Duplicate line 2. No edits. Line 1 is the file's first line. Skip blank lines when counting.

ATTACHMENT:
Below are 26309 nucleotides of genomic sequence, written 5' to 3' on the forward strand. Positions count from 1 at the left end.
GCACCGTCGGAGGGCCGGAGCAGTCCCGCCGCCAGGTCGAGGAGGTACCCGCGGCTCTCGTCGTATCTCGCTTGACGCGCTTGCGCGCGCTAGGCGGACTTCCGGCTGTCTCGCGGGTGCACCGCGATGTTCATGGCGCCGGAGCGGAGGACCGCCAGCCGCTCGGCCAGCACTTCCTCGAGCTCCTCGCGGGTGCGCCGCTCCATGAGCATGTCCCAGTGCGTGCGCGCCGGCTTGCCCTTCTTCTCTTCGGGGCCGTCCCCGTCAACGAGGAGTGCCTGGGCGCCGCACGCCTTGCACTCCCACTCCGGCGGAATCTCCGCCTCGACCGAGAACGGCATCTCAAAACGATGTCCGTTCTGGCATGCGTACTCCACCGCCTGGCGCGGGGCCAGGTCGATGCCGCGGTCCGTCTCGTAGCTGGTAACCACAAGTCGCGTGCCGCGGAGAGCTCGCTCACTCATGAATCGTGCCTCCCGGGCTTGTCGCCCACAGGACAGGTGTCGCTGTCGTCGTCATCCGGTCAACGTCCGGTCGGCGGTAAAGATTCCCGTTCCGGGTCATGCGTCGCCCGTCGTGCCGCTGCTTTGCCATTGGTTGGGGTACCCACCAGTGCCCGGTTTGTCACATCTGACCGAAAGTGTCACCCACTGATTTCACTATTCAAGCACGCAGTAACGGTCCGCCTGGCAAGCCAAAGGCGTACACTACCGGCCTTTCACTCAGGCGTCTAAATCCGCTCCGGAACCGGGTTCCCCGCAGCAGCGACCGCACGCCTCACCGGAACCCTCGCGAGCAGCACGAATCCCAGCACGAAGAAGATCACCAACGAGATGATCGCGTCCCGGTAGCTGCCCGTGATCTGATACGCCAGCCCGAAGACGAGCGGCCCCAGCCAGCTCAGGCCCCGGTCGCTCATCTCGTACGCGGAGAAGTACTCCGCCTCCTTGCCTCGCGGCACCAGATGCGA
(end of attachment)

GCACCGTCGGAGGGCCGGAGCAGTCCCGCCGCCAGGTCGAGGAGGTACCCGCGGCTCTCGTCGTATCTCGCTTGACGCGCTTGCGCGCGCTAGGCGGACTTCCGGCTGTCTCGCGGGTGCACCGCGATGTTCATGGCGCCGGAGCGGAGGACCGCCAGCCGCTCGGCCAGCACTTCCTCGAGCTCCTCGCGGGTGCGCCGCTCCATGAGCATGTCCCAGTGCGTGCGCGCCGGCTTGCCCTTCTTCTCTTCGGGGCCGTCCCCGTCAACGAGGAGTGCCTGGGCGCCGCACGCCTTGCACTCCCACTCCGGCGGAATCTCCGCCTCGACCGAGAACGGCATCTCAAAACGATGTCCGTTCTGGCATGCGTACTCCACCGCCTGGCGCGGGGCCAGGTCGATGCCGCGGTCCGTCTCGTAGCTGGTAACCACAAGTCGCGTGCCGCGGAGAGCTCGCTCACTCATGAATCGTGCCTCCCGGGCTTGTCGCCCACAGGACAGGTGTCGCTGTCGTCGTCATCCGGTCAACGTCCGGTCGGCGGTAAAGATTCCCGTTCCGGGTCATGCGTCGCCCGTCGTGCCGCTGCTTTGCCATTGGTTGGGGTACCCACCAGTGCCCGGTTTGTCACATCTGACCGAAAGTGTCACCCACTGATTTCACTATTCAAGCACGCAGTAACGGTCCGCCTGGCAAGCCAAAGGCGTACACTACCGGCCTTTCACTCAGGCGTCTAAATCCGCTCCGGAACCGGGTTCCCCGCAGCAGCGACCGCACGCCTCACCGGAACCCTCGCGAGCAGCACGAATCCCAGCACGAAGAAGATCACCAACGAGATGATCGCGTCCCGGTAGCTGCCCGTGATCTGATACGCCAGCCCGAAGACGAGCGGCCCCAGCCAGCTCAGGCCCCGGTCGCTCATCTCGTACGCGGAGAAGTACTCCGCCTCCTTGCCTCGCGGCACCAGATGCGA